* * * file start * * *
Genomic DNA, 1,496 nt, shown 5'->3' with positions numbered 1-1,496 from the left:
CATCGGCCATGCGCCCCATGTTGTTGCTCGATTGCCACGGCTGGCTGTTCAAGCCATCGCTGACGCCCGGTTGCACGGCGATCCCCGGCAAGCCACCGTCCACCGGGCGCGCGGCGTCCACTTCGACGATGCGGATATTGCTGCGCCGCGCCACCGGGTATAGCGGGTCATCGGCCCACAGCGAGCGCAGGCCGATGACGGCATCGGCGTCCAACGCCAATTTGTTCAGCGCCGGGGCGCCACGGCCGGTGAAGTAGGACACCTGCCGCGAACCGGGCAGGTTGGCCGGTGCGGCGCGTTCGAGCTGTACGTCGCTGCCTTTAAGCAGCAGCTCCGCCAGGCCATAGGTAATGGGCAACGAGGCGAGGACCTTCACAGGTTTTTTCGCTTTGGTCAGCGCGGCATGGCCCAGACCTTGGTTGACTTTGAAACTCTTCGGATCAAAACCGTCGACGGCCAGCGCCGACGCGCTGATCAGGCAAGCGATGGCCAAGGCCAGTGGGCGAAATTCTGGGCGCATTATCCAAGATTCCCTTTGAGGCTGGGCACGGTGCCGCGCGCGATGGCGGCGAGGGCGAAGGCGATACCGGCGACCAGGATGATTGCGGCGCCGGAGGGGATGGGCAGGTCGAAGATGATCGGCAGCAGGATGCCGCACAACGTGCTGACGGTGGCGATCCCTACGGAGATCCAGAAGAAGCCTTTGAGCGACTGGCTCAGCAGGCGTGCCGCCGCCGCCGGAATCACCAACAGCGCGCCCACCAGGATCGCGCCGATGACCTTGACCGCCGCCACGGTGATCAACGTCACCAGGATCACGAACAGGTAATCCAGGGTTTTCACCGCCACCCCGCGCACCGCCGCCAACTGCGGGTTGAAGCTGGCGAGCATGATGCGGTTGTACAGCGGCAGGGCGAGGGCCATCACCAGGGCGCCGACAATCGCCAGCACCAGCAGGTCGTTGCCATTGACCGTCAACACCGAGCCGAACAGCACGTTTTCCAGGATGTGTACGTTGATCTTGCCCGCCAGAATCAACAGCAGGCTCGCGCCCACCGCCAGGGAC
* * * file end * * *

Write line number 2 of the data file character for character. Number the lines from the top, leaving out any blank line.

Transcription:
CATCGGCCATGCGCCCCATGTTGTTGCTCGATTGCCACGGCTGGCTGTTCAAGCCATCGCTGACGCCCGGTTGCACGGCGATCCCCGGCAAGCCACCGTCCACCGGGCGCGCGGCGTCCACTTCGACGATGCGGATATTGCTGCGCCGCGCCACCGGGTATAGCGGGTCATCGGCCCACAGCGAGCGCAGGCCGATGACGGCATCGGCGTCCAACGCCAATTTGTTCAGCGCCGGGGCGCCACGGCCGGTGAAGTAGGACACCTGCCGCGAACCGGGCAGGTTGGCCGGTGCGGCGCGTTCGAGCTGTACGTCGCTGCCTTTAAGCAGCAGCTCCGCCAGGCCATAGGTAATGGGCAACGAGGCGAGGACCTTCACAGGTTTTTTCGCTTTGGTCAGCGCGGCATGGCCCAGACCTTGGTTGACTTTGAAACTCTTCGGATCAAAACCGTCGACGGCCAGCGCCGACGCGCTGATCAGGCAAGCGATGGCCAAGGCCAGTGGGCGAAATTCTGGGCGCATTATCCAAGATTCCCTTTGAGGCTGGGCACGGTGCCGCGCGCGATGGCGGCGAGGGCGAAGGCGATACCGGCGACCAGGATGATTGCGGCGCCGGAGGGGATGGGCAGGTCGAAGATGATCGGCAGCAGGATGCCGCACAACGTGCTGACGGTGGCGATCCCTACGGAGATCCAGAAGAAGCCTTTGAGCGACTGGCTCAGCAGGCGTGCCGCCGCCGCCGGAATCACCAACAGCGCGCCCACCAGGATCGCGCCGATGACCTTGACCGCCGCCACGGTGATCAACGTCACCAGGATCACGAACAGGTAATCCAGGGTTTTCACCGCCACCCCGCGCACCGCCGCCAACTGCGGGTTGAAGCTGGCGAGCATGATGCGGTTGTACAGCGGCAGGGCGAGGGCCATCACCAGGGCGCCGACAATCGCCAGCACCAGCAGGTCGTTGCCATTGACCGTCAACACCGAGCCGAACAGCACGTTTTCCAGGATGTGTACGTTGATCTTGCCCGCCAGAATCAACAGCAGGCTCGCGCCCACCGCCAGGGAC